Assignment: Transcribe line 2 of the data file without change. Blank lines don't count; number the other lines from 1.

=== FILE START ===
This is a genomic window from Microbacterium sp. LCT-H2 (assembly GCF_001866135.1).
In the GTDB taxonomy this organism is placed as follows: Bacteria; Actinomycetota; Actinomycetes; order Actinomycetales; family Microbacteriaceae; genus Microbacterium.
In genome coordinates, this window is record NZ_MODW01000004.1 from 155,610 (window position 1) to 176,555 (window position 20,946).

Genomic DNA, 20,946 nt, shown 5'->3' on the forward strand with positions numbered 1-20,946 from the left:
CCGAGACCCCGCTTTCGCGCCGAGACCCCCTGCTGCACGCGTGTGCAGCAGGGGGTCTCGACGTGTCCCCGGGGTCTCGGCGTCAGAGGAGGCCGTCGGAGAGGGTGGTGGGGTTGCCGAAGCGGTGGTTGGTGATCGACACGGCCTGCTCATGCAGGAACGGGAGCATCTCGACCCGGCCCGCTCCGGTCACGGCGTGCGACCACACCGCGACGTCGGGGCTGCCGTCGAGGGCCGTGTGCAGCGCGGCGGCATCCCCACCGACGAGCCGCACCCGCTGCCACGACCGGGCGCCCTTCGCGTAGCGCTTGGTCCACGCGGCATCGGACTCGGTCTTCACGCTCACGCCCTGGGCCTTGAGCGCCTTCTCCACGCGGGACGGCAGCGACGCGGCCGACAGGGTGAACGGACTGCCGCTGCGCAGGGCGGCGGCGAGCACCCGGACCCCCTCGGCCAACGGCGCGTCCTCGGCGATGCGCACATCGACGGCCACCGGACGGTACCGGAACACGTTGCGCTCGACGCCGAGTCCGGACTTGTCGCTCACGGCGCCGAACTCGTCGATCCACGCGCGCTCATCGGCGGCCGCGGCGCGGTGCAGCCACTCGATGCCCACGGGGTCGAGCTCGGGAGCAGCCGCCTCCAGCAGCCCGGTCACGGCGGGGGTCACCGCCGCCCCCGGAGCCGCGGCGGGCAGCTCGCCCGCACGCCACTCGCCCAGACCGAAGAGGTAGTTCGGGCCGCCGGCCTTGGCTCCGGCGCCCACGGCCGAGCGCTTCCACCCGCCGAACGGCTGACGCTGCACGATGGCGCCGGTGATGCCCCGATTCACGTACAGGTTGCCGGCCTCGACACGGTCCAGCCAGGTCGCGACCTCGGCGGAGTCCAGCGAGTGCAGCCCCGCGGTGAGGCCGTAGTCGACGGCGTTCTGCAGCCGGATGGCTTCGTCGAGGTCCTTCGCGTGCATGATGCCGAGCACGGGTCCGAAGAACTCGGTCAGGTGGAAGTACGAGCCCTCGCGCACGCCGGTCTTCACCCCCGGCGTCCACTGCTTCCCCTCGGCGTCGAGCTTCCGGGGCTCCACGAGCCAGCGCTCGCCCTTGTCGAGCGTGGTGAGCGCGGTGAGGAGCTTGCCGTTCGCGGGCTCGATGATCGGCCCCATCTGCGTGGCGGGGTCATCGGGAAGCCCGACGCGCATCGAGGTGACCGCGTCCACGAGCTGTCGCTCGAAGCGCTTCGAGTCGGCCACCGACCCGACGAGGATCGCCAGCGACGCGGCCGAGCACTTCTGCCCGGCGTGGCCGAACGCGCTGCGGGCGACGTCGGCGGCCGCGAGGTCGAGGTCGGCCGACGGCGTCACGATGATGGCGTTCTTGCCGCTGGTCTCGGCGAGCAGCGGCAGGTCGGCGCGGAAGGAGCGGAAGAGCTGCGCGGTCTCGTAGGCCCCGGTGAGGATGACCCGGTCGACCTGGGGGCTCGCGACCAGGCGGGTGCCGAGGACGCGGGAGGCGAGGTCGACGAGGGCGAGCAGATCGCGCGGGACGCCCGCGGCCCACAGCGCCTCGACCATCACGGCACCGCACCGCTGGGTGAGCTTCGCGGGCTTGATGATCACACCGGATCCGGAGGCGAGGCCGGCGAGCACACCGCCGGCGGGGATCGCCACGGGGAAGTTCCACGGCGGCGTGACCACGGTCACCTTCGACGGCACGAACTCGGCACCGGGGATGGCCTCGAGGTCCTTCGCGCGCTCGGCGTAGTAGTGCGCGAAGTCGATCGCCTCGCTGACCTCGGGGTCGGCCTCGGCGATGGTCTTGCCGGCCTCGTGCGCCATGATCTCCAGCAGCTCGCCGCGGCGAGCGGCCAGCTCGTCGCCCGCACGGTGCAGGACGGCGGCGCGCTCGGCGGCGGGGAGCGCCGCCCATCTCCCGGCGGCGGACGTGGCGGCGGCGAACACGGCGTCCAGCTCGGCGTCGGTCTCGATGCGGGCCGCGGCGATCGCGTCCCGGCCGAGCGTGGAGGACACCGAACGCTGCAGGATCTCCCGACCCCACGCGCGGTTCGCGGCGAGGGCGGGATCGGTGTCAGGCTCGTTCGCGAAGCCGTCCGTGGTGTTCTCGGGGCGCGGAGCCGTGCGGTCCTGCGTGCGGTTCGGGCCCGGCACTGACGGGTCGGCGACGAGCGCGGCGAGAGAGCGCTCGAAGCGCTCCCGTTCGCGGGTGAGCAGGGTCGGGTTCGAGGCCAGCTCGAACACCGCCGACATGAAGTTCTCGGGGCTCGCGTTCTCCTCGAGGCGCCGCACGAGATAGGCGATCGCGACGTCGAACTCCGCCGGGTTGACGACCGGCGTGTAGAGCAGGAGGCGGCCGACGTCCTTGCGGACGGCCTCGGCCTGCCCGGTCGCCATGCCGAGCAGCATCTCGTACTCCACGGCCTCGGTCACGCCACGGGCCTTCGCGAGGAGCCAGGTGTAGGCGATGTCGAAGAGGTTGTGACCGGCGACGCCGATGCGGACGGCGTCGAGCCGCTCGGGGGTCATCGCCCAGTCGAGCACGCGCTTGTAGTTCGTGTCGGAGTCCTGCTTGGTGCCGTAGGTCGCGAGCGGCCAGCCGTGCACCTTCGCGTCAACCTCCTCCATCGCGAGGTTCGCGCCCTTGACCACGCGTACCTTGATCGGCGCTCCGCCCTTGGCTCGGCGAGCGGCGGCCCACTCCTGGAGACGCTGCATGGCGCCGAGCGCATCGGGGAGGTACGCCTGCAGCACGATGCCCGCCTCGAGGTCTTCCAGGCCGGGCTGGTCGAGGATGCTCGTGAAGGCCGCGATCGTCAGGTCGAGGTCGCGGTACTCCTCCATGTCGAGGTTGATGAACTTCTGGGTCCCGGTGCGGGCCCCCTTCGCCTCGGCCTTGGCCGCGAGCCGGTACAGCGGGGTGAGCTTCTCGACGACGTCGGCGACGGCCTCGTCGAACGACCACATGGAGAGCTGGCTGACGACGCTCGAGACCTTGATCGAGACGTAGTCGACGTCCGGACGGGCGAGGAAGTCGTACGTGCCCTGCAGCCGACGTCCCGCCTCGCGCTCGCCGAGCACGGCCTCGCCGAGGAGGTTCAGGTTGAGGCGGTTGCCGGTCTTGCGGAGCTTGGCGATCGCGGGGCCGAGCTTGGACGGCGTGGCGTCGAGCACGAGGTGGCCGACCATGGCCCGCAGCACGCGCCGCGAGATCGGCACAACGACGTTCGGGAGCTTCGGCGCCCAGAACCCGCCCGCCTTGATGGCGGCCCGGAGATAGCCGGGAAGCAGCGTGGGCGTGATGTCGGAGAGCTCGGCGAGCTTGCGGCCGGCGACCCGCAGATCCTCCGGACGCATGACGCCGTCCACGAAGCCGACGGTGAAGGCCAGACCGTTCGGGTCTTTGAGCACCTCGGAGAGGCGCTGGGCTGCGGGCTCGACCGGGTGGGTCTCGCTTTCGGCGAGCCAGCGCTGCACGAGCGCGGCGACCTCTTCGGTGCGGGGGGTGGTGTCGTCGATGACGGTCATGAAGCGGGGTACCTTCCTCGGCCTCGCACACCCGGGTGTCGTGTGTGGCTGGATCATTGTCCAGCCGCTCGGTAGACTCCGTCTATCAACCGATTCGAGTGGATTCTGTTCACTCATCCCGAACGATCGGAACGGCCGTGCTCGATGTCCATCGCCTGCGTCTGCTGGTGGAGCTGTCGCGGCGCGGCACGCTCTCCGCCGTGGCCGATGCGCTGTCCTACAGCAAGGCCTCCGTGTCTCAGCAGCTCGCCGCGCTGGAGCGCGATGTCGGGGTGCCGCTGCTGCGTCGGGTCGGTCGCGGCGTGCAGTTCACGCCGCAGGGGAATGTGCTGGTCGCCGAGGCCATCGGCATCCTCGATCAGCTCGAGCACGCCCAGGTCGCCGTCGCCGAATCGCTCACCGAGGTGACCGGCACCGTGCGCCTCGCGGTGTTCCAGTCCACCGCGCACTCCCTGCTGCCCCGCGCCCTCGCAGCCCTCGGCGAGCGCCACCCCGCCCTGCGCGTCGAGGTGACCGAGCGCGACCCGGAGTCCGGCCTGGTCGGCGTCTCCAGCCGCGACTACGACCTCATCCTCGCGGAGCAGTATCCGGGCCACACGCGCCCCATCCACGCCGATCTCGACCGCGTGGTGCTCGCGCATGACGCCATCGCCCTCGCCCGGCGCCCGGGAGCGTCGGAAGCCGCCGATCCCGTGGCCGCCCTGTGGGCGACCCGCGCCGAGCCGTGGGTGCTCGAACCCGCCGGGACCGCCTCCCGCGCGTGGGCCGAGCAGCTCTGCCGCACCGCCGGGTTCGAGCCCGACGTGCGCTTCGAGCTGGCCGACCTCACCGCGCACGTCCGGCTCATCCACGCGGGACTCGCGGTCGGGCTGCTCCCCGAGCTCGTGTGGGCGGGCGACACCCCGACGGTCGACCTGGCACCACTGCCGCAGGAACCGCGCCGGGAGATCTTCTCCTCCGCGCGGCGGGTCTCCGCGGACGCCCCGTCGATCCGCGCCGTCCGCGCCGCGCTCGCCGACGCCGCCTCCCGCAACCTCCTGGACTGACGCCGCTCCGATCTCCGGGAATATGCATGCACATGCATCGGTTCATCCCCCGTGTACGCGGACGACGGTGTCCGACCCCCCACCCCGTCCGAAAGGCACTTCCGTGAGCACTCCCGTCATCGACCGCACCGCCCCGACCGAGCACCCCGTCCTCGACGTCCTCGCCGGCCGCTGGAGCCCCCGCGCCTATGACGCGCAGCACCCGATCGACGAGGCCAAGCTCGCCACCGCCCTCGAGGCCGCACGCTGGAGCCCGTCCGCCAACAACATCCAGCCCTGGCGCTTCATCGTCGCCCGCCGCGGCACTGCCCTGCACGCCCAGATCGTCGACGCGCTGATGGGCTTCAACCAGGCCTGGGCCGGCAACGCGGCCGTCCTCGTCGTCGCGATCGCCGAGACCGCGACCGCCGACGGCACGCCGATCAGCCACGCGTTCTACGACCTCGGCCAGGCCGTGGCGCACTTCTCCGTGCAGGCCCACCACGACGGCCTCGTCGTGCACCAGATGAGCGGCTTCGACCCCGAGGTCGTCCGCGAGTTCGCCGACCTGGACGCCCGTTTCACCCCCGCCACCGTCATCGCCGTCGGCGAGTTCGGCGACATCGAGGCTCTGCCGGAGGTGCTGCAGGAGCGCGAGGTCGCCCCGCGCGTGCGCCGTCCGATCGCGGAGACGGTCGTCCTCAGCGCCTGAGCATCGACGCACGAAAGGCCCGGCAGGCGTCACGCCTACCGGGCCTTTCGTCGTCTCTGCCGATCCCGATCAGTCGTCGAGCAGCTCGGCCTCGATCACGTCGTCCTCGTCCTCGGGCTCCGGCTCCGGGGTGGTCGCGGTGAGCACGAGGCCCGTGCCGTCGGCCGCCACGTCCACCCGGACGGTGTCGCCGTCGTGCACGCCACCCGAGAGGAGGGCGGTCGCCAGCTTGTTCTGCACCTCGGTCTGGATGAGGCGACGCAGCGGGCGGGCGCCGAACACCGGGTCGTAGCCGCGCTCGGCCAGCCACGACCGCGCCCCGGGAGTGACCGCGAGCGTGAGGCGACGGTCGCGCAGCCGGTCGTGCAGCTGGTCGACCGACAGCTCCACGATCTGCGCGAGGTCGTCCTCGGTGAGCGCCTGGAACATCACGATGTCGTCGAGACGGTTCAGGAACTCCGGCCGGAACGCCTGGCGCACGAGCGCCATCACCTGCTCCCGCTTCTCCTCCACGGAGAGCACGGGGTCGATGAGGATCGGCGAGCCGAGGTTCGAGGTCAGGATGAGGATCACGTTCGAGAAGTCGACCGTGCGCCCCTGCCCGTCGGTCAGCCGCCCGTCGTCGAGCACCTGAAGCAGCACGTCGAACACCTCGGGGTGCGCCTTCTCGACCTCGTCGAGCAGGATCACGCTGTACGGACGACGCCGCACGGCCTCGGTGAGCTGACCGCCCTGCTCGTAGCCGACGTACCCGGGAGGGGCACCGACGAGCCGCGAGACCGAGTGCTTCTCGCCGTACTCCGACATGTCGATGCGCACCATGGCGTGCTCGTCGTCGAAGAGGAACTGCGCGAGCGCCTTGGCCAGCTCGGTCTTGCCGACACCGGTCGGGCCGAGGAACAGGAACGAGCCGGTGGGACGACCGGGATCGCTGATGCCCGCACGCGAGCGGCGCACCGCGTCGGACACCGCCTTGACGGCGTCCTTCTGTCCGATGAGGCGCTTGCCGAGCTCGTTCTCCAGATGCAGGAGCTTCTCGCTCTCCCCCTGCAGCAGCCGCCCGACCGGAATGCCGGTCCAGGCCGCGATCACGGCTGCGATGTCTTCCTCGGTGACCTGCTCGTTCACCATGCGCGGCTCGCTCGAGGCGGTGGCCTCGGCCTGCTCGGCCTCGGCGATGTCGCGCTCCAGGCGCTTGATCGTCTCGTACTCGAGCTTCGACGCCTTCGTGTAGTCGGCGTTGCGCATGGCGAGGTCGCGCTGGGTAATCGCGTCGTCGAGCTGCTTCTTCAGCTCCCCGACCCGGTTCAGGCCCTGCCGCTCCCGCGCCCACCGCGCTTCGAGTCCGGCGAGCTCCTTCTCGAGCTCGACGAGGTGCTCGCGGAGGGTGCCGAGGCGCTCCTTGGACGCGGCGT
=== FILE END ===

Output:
In the GTDB taxonomy this organism is placed as follows: Bacteria; Actinomycetota; Actinomycetes; order Actinomycetales; family Microbacteriaceae; genus Microbacterium.